I’m all about couponing, but if you don’t need 15 boxes of Lucky Charms, give them away (or don’t buy them to begin with). I knew one lady who was so into couponing that her entire guest bathroom and guest bedroom were filled with excess food and household items, “deals” that she couldn’t pass up. In my opinion, she’s missing out on having guests in her home. Get rid of it!

Step 3: Decorate
Choose calm colors, clean lines, and simple accessories. Before you buy another trinket, think “do I really want to dust this each week?” To select colors, check out Here’s some tips from their site:

Red: Energy, war, danger, strength, power, determination, as well as passion, desire, and love
Brown: stability, masculinity
Orange: energy and happiness, increases oxygen supply to brain, stimulates mental activities (our office is painted orange to increase productivity)
Yellow: sunshine, joy, happiness, warms, increases mental activity, generates muscle energy, may cause babies to cry more
Green: nature, growth, harmony, freshness, healing power, restful, can improve vision (often used in music rooms to relax singers before performances; much of our house is painted in various shades of green)
Olive Green: peace
Blue: sky and sea, depth and stability, trust, loyalty, wisdom, confidence, decreases metabolism, increases calm (chose this for the kitchen and the guest bedroom and a jade – combo of blue and green – for the master suite)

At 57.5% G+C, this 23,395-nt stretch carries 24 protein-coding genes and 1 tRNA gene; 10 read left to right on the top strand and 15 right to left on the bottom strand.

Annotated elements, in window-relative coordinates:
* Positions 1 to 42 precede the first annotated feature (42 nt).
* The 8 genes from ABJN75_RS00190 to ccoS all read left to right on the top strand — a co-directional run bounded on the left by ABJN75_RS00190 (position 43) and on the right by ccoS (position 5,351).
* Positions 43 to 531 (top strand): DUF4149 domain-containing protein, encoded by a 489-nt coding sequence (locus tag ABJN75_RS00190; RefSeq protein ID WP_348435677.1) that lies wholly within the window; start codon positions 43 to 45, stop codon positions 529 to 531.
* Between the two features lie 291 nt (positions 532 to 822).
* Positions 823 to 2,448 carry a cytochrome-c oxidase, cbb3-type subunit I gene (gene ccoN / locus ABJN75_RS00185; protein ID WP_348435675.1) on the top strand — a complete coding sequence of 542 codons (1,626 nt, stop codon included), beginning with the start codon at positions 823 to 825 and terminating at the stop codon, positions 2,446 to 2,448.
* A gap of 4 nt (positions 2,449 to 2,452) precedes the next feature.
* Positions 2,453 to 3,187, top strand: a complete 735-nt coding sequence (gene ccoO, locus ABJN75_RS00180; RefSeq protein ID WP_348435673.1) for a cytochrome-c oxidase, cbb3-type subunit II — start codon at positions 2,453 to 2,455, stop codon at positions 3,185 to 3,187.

Purple: stability and energy, power, nobility, luxury, ambition, creativity
White: light, goodness, innocence, cleanliness
Black: power, elegance, formality, death, evil, mystery

Also check out and

Happy Spring Cleaning!

And We’re Live!

I still have some links to fix and categories to mark, but it looks like everything from my food blog is finally updated onto this blog!

I started with the blog in December. MyJourneyToLean was already taken on blogger, but it wasn’t taken here on! So, I’m finally switching over and claiming the name I wanted from the beginning!

Also, I wanted to get away from just doing a kitchen blog and share a little more about my journey. A lot of this blog will have to do with the kitchen, but much of it has to do with other areas of life, growth, and change.

So, we’re going live with!

Bee Balm and Lemon Balm (Mar. 23, 2010)

Last year I noticed that we had some very tall, beautiful looking flowers in our wildflower garden. The previous homeowners had planted them, so I had no idea what they were. So, I did a little research. I found out it’s called bee balm. Here’s a picture of the flower:

I found some more information about bee balm at It’s sometimes listed as Eastern Beebalm, Bergamot, Wild Oswego Tea, Horsemint, or Monarda.

There’s a similar plant, but in a different family, called Lemon Balm, or Mellissa Officinalis. I had this as a medicinal tea while I was in Europe on a mission trip one summer. When I introduced myself to one of the teens in Latvia, her first comment was, “Oh, like the tea.” At that point, I had to try it! It’s known for calming the stomach. And it works! I love it! And I’m having a hard time finding it in the grocery stores, even natural stores.

But Mellissa and Monarda are two different plants, so I’ll have to find seeds for Mellissa. They have similar calming affects on humans. Most commonly, they are used in teas. You can use the flower and the leaves, fresh or dried, to make your tea. I think I’ll be using my dehydrator when these flowers bloom again. Here’s a link on how to make lemon balm tea at

One more site that you might find interesting is I signed up for their newsletter, and they included a “Wacky Garden Helpers” pdf. Check it out here: